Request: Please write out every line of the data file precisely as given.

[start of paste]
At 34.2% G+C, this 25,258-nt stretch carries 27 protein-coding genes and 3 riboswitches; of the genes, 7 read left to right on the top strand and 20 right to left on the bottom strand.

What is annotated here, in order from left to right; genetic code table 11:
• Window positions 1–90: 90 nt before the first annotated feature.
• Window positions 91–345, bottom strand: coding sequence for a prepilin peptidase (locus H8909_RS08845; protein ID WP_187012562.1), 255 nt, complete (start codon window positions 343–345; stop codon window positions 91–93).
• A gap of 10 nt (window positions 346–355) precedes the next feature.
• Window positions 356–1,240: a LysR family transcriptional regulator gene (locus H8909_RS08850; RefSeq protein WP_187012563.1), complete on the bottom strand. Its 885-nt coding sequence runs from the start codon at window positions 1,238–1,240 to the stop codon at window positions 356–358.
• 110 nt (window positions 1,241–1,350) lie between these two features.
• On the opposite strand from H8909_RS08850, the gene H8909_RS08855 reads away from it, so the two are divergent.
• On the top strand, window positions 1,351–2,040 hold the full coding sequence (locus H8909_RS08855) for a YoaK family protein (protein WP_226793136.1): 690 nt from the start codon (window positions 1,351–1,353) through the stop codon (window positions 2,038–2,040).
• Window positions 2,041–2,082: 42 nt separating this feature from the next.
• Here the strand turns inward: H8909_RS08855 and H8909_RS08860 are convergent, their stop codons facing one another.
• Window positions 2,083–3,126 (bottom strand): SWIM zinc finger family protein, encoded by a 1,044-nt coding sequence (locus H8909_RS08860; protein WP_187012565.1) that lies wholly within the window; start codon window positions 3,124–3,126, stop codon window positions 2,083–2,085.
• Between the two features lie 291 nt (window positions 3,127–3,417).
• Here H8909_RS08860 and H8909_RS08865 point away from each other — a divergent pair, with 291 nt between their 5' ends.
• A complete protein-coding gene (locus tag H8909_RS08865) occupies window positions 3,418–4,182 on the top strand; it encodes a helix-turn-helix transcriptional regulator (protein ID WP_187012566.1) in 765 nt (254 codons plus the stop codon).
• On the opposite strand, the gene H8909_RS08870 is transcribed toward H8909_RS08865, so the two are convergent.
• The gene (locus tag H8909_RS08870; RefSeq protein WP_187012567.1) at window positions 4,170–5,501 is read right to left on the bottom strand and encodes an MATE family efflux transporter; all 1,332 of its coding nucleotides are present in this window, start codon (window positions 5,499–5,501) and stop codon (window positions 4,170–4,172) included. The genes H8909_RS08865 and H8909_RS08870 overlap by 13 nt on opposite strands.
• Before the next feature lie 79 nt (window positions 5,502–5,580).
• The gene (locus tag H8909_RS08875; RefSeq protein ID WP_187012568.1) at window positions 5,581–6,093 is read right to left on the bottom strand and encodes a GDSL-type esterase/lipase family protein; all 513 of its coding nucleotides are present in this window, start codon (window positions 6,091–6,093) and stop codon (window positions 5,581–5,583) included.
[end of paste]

At 34.2% G+C, this 25,258-nt stretch carries 27 protein-coding genes and 3 riboswitches; of the genes, 7 read left to right on the top strand and 20 right to left on the bottom strand.

What is annotated here, in order from left to right; genetic code table 11:
• Window positions 1–90: 90 nt before the first annotated feature.
• Window positions 91–345, bottom strand: coding sequence for a prepilin peptidase (locus H8909_RS08845; protein ID WP_187012562.1), 255 nt, complete (start codon window positions 343–345; stop codon window positions 91–93).
• A gap of 10 nt (window positions 346–355) precedes the next feature.
• Window positions 356–1,240: a LysR family transcriptional regulator gene (locus H8909_RS08850; RefSeq protein WP_187012563.1), complete on the bottom strand. Its 885-nt coding sequence runs from the start codon at window positions 1,238–1,240 to the stop codon at window positions 356–358.
• 110 nt (window positions 1,241–1,350) lie between these two features.
• On the opposite strand from H8909_RS08850, the gene H8909_RS08855 reads away from it, so the two are divergent.
• On the top strand, window positions 1,351–2,040 hold the full coding sequence (locus H8909_RS08855) for a YoaK family protein (protein WP_226793136.1): 690 nt from the start codon (window positions 1,351–1,353) through the stop codon (window positions 2,038–2,040).
• Window positions 2,041–2,082: 42 nt separating this feature from the next.
• Here the strand turns inward: H8909_RS08855 and H8909_RS08860 are convergent, their stop codons facing one another.
• Window positions 2,083–3,126 (bottom strand): SWIM zinc finger family protein, encoded by a 1,044-nt coding sequence (locus H8909_RS08860; protein WP_187012565.1) that lies wholly within the window; start codon window positions 3,124–3,126, stop codon window positions 2,083–2,085.
• Between the two features lie 291 nt (window positions 3,127–3,417).
• Here H8909_RS08860 and H8909_RS08865 point away from each other — a divergent pair, with 291 nt between their 5' ends.
• A complete protein-coding gene (locus tag H8909_RS08865) occupies window positions 3,418–4,182 on the top strand; it encodes a helix-turn-helix transcriptional regulator (protein ID WP_187012566.1) in 765 nt (254 codons plus the stop codon).
• On the opposite strand, the gene H8909_RS08870 is transcribed toward H8909_RS08865, so the two are convergent.
• The gene (locus tag H8909_RS08870; RefSeq protein WP_187012567.1) at window positions 4,170–5,501 is read right to left on the bottom strand and encodes an MATE family efflux transporter; all 1,332 of its coding nucleotides are present in this window, start codon (window positions 5,499–5,501) and stop codon (window positions 4,170–4,172) included. The genes H8909_RS08865 and H8909_RS08870 overlap by 13 nt on opposite strands.
• Before the next feature lie 79 nt (window positions 5,502–5,580).
• The gene (locus tag H8909_RS08875; RefSeq protein ID WP_187012568.1) at window positions 5,581–6,093 is read right to left on the bottom strand and encodes a GDSL-type esterase/lipase family protein; all 513 of its coding nucleotides are present in this window, start codon (window positions 6,091–6,093) and stop codon (window positions 5,581–5,583) included.